The recent opening of the Jeff Koons retrospective at the Whitney Museum of American Art has occasioned a number of rave reviews. They’re so good, in fact, that they’ve inspired Los Angeles Times writer Carolina A. Miranda to comb the write-ups for “evocative turn[s] of phrase, political metaphor[s], and references to lady parts” in order […]
Smiling Into Summer Cultural & Charitable Catch-Up; July 2014 Text & Photographs © Jill Lynne 2014. Jeff Koons, The Whitney Museum of Art Moves Downtown, "The Invention Of Wings" by Sue Monk Kidd, "The Ocean At The End of The Lane" by...Show More Summary
Behind the World Cup: Arcade Journal, the only architectural magazine in the Pacific Northwest (that is not a good thing), has just posted an excellent essay called "The Limits of Favela Chic." It is by Lisa Sturdivant, a young and Seattle-based urban planner. Show More Summary
1. Are people biased against black dogs? 2. Kickstarter in Everything (potato salad, average is over). 3. Jeff Koons employs 128 people. 4. “We are calling this missing light the photon underproduction crisis. But it’s the astronomers who are in crisis—somehow or other, the universe is getting along just fine.” 5. Mining the streets of […]
As if his museum-filling Whitney retrospective weren’t enough, Jeff Koons currently has a massive sculpture on view at Rockefeller Center. “Split-Rocker” is comprised of two halves, one the recreated head of a toy pony rocker, the other the head of a toy dinosaur rocker.
Jeff Koons: A Retrospective Source: AP/ Jeff Koons "Inflatable Flowers (Short Pink, Tall Purple)", 1979 Source: Jeff Koons...Continue reading
After years of denied requests, artist Jeff Koons just got the go-ahead to renovate his two NYC apartments into one massive manse, much to his neighbors displeasure. "It's reckless," says one resident of the project, which will combine the respective...
The #koons-tagged selfies have already started rolling in from the Whitney's new exhibit
Jeff Koons may inspire more debate than any other living artist. His work is kitschy, expensive, and market-friendly. He recycles imagery to the point of looking intellectually lazy. Is his factory of art makers really that different from Buzzfeed, a vast and wealthy website that brings together hundreds of pre-existing and manipulated images for little more than entertainment?
Because you have $400K to spare, check out today's end-of-day links: exaholics, Sonic weed, Jeff Koons' UES mega-mansion, seminal graffiti documentary, replica Manhattan, Snapchat selfie lawsuit, and hiccuping doggys. Don't forget to follow Gothamist on Twitter and like us on Facebook. You can also get the top stories mailed to you—sign up here. [ more › ]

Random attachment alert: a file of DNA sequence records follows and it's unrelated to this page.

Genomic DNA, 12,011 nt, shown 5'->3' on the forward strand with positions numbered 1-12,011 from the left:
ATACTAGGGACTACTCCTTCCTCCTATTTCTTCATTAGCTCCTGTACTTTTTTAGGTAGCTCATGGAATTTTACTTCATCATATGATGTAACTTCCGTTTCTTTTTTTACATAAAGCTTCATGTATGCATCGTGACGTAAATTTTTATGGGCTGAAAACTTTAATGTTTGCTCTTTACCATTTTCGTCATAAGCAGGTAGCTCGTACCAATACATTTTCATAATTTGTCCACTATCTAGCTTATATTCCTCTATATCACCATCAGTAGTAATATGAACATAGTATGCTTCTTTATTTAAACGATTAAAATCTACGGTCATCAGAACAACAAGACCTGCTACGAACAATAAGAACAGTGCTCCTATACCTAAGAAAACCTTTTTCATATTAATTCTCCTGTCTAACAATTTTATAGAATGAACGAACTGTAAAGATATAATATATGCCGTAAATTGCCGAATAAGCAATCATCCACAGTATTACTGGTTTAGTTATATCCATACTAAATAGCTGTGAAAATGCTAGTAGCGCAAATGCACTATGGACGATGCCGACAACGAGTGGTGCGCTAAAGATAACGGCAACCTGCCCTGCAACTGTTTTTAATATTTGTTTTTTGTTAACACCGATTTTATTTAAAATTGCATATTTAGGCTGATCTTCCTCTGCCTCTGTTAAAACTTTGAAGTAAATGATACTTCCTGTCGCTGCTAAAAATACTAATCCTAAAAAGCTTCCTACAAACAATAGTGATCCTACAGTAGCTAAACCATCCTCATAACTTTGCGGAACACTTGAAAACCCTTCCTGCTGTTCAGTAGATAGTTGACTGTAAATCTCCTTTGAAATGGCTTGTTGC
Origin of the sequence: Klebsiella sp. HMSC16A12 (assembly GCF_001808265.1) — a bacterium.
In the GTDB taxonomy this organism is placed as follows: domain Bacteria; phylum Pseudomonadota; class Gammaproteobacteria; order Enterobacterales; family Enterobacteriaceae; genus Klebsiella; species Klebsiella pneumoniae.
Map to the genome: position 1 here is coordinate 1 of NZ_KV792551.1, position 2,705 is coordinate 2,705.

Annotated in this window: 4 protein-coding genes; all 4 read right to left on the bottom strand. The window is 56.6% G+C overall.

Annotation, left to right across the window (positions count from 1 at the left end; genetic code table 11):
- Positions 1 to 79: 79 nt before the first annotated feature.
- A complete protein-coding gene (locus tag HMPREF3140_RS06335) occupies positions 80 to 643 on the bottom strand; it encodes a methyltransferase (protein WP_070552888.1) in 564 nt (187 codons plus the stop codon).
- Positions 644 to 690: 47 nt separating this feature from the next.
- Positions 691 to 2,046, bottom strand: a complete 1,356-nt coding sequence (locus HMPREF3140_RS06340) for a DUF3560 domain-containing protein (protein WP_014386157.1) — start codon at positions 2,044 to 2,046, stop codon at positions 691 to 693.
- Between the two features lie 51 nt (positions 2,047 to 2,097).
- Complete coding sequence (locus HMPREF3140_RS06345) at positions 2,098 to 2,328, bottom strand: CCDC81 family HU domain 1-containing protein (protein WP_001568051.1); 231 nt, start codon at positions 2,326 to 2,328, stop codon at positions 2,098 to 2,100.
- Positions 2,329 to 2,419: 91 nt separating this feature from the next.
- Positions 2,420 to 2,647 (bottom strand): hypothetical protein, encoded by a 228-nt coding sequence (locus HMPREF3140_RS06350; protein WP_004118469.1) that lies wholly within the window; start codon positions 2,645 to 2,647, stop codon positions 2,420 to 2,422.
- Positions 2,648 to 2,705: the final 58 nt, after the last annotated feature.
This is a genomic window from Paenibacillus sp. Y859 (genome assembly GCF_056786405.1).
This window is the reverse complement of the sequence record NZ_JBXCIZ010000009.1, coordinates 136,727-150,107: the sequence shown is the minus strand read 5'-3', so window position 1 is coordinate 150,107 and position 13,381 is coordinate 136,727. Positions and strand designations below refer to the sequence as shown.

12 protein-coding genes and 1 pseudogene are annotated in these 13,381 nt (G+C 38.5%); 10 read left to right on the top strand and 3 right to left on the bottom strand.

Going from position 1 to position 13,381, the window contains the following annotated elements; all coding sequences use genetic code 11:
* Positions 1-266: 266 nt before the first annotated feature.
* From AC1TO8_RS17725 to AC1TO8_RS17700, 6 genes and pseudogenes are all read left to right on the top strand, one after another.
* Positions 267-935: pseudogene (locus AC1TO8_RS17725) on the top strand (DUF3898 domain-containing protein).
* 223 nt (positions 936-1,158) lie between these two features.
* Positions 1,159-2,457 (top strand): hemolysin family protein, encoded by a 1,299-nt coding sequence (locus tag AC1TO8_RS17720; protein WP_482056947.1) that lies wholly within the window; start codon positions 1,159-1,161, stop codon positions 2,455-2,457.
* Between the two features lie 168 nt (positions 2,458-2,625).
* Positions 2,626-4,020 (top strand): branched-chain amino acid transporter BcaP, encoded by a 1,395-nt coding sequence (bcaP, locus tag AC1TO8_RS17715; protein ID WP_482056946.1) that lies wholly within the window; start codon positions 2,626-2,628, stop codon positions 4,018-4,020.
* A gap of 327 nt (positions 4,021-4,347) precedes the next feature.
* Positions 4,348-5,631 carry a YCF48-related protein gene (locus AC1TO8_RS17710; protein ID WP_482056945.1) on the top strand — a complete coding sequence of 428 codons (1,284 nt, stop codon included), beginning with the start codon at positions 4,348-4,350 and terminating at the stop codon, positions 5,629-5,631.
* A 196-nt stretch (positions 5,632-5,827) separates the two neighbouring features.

Gleaming in the ghost-light of fluorescent tubes, the vitrine-encased vacuum cleaners that open the Whitney Museum’s Jeff Koons retrospective are nothing short of spectacular. The rest of the work, however, with few exceptions, reveals itself to be as thin, puerile and derivative as the artist’s harshest critics would expect.
Walking into Jeff Koons’s studio is like entering a medical laboratory crossed with an open plan office. It’s an ER room for art.
Jeff Coons produces so much tawdry bling that it is easy to forget he is an accomplished artist. Today the Whitney Museum of American Art in New York opened Jeff Koons: A Retrospective, which fills nearly the entire museum with 35-years-worth of Coons' work (CLICK). Show More Summary
Every week, we bring you the best shoppable fashion and lifestyle stories from the editors at InStyle.com, including this column about one artist's journey in creating chic art. The melding of the worlds of art and fashion, or Artfashion...Show More Summary
Ben Davis takes a closer look at the Whitney Museum’s wall labels in the Jeff Koons retrospective; he finds some naive ideas about race. Apparently, “Equilibrium” had to do with hoop dreams, and Koons thought Michael Jackson’s skin-whitening was “radicality” and “abstraction” because it was the ultimate appeal to the mainstream white middle class. Show More Summary
Jeff Koons isn't known for doing anything small or subtle. So it's appropriate that his first major New York retrospective takes over an entire museum with his colorful, kitchy art.
Comedian Stephen Colbert called Jeff Koons “The world's most expensive birthday clown” when the artist famous for his giant balloon animals appeared on his show in 2012. A year later, one of Koons’ balloon dogs sold for $58.4 million,...Show More Summary
Art is a “platform for the future,” Jeff Koons announced at yesterday’s press conference at the Whitney. What that means is anyone’s guess, but he followed that up by explaining that he’s 59 and hopes to be making art for at least another three decades.
It’s all helixed into this: something fantastic, something disastrous. “Jeff Koons: A Retrospective” is upon us. One can’t think of the last 30 years in art without thinking of Koons, a lot. I’ve witnessed this career from very close range. I have seen him transform himself into the Koons hologram... More »
A goliath figure in the art world whose output spans three decades, it may come as a surprise that Jeff Koons's Whitney retrospective is the artist’s first major solo show at a New York museum.